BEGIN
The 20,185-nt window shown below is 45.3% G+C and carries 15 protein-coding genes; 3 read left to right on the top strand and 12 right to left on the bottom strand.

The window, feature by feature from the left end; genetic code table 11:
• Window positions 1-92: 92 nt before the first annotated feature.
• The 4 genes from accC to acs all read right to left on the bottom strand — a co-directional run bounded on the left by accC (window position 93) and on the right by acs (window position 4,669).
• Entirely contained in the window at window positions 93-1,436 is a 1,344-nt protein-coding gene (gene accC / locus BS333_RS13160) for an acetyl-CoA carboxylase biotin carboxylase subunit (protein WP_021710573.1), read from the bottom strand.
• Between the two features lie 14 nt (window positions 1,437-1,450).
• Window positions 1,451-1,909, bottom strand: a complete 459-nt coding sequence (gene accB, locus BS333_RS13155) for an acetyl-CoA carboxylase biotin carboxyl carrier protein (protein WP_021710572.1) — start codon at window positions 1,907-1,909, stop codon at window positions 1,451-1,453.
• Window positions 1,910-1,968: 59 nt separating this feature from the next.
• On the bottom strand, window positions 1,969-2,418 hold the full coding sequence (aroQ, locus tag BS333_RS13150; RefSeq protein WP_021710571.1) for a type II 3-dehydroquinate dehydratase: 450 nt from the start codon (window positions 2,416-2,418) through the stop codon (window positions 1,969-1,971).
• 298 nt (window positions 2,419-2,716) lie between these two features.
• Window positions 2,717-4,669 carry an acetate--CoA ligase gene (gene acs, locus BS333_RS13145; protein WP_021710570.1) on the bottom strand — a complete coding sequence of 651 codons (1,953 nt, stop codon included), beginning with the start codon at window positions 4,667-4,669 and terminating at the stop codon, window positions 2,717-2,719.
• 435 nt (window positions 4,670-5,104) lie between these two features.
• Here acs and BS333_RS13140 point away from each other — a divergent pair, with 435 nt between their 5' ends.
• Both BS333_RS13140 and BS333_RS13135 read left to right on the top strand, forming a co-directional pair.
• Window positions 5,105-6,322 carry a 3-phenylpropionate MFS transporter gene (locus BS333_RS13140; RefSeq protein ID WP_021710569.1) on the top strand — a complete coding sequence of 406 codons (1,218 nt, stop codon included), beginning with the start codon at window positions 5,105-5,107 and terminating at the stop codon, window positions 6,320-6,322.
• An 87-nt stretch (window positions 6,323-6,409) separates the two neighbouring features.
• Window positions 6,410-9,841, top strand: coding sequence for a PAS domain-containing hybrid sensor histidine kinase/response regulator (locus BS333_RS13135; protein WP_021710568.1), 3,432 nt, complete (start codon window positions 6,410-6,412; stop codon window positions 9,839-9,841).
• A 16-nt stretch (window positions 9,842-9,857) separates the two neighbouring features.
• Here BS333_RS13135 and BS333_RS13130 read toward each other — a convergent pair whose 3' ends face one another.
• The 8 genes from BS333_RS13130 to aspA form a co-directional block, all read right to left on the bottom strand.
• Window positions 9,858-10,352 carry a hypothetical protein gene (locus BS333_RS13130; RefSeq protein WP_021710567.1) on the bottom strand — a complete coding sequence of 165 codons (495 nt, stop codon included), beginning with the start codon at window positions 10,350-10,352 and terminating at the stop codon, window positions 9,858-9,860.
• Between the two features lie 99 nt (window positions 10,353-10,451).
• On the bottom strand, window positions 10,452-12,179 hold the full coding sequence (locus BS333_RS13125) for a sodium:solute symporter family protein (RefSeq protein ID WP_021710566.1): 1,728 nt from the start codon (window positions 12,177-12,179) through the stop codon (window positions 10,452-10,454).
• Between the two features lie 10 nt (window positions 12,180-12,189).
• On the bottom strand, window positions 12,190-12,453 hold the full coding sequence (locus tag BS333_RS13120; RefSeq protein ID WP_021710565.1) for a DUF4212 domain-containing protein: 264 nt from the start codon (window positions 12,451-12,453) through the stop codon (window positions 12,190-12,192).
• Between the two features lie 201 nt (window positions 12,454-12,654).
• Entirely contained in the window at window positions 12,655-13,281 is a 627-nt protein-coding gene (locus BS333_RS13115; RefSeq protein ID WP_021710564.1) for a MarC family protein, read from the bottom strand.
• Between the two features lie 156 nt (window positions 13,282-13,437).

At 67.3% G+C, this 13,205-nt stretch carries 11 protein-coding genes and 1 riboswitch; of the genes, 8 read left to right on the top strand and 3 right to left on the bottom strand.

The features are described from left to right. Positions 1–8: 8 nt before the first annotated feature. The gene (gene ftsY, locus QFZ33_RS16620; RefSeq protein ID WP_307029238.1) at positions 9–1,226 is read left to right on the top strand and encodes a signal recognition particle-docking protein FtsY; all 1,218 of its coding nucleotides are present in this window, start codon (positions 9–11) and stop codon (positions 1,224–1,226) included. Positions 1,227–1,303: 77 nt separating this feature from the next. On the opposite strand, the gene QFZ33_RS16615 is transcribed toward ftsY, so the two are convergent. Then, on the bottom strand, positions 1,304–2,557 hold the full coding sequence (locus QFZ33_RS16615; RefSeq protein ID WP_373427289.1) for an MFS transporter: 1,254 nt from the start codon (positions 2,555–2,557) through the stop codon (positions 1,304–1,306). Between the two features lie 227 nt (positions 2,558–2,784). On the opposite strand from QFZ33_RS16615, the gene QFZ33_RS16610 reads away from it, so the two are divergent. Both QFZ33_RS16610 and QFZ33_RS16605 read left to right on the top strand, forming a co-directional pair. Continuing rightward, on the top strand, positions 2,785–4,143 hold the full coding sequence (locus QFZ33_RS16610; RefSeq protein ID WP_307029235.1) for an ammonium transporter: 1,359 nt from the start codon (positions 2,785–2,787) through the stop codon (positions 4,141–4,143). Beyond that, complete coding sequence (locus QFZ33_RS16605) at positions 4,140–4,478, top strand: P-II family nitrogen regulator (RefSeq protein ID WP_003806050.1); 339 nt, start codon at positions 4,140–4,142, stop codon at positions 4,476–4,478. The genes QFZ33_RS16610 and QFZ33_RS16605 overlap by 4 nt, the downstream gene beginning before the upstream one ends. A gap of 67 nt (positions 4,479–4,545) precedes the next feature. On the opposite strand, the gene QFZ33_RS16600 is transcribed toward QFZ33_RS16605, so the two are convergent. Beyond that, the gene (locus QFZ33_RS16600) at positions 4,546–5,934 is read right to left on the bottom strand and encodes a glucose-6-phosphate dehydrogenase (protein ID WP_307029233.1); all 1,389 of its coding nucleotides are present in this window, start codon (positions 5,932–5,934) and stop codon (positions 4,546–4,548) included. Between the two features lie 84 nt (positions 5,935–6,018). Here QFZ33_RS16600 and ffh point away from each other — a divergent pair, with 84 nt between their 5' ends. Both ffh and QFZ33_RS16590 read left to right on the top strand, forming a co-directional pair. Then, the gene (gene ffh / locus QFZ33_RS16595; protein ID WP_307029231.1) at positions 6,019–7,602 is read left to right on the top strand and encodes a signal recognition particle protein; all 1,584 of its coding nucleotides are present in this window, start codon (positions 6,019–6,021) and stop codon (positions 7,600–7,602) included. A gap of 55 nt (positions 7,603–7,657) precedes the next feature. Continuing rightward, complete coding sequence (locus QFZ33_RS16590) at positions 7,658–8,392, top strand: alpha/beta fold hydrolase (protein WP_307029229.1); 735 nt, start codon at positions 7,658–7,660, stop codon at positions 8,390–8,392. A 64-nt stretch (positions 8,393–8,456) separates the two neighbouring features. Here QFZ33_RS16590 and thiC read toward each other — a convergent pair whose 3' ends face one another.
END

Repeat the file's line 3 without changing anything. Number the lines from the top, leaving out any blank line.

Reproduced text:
• Window positions 1-92: 92 nt before the first annotated feature.